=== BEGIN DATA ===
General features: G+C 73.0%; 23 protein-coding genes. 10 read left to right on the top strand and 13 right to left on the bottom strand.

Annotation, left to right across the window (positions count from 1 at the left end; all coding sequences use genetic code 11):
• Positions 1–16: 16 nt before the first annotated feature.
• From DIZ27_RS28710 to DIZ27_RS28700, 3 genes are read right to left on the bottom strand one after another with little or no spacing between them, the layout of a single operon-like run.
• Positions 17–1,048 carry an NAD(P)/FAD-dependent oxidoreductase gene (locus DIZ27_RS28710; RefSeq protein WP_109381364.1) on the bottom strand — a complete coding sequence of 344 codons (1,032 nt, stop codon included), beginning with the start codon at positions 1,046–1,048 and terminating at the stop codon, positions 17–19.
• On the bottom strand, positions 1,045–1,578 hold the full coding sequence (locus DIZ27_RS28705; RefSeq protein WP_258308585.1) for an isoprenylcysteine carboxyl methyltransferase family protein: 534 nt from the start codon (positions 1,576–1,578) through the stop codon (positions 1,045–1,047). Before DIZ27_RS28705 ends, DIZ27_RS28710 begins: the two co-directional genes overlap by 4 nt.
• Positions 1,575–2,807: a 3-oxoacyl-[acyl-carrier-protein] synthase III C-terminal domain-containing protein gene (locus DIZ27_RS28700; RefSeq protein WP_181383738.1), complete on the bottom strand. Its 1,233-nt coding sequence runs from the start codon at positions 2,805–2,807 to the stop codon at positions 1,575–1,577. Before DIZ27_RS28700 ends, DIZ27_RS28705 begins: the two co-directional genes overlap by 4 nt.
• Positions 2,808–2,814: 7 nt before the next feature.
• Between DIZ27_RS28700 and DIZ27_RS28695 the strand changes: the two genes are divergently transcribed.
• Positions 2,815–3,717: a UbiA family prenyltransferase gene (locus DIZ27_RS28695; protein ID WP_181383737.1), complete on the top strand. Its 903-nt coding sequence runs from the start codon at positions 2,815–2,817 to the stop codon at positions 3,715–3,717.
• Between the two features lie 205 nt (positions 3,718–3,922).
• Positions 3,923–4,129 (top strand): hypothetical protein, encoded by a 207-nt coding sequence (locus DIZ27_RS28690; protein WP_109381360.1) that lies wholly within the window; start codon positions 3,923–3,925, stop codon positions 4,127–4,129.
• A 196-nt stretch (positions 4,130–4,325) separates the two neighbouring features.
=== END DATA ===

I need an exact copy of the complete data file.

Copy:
General features: G+C 73.0%; 23 protein-coding genes. 10 read left to right on the top strand and 13 right to left on the bottom strand.

Annotation, left to right across the window (positions count from 1 at the left end; all coding sequences use genetic code 11):
• Positions 1–16: 16 nt before the first annotated feature.
• From DIZ27_RS28710 to DIZ27_RS28700, 3 genes are read right to left on the bottom strand one after another with little or no spacing between them, the layout of a single operon-like run.
• Positions 17–1,048 carry an NAD(P)/FAD-dependent oxidoreductase gene (locus DIZ27_RS28710; RefSeq protein WP_109381364.1) on the bottom strand — a complete coding sequence of 344 codons (1,032 nt, stop codon included), beginning with the start codon at positions 1,046–1,048 and terminating at the stop codon, positions 17–19.
• On the bottom strand, positions 1,045–1,578 hold the full coding sequence (locus DIZ27_RS28705; RefSeq protein WP_258308585.1) for an isoprenylcysteine carboxyl methyltransferase family protein: 534 nt from the start codon (positions 1,576–1,578) through the stop codon (positions 1,045–1,047). Before DIZ27_RS28705 ends, DIZ27_RS28710 begins: the two co-directional genes overlap by 4 nt.
• Positions 1,575–2,807: a 3-oxoacyl-[acyl-carrier-protein] synthase III C-terminal domain-containing protein gene (locus DIZ27_RS28700; RefSeq protein WP_181383738.1), complete on the bottom strand. Its 1,233-nt coding sequence runs from the start codon at positions 2,805–2,807 to the stop codon at positions 1,575–1,577. Before DIZ27_RS28700 ends, DIZ27_RS28705 begins: the two co-directional genes overlap by 4 nt.
• Positions 2,808–2,814: 7 nt before the next feature.
• Between DIZ27_RS28700 and DIZ27_RS28695 the strand changes: the two genes are divergently transcribed.
• Positions 2,815–3,717: a UbiA family prenyltransferase gene (locus DIZ27_RS28695; protein ID WP_181383737.1), complete on the top strand. Its 903-nt coding sequence runs from the start codon at positions 2,815–2,817 to the stop codon at positions 3,715–3,717.
• Between the two features lie 205 nt (positions 3,718–3,922).
• Positions 3,923–4,129 (top strand): hypothetical protein, encoded by a 207-nt coding sequence (locus DIZ27_RS28690; protein WP_109381360.1) that lies wholly within the window; start codon positions 3,923–3,925, stop codon positions 4,127–4,129.
• A 196-nt stretch (positions 4,130–4,325) separates the two neighbouring features.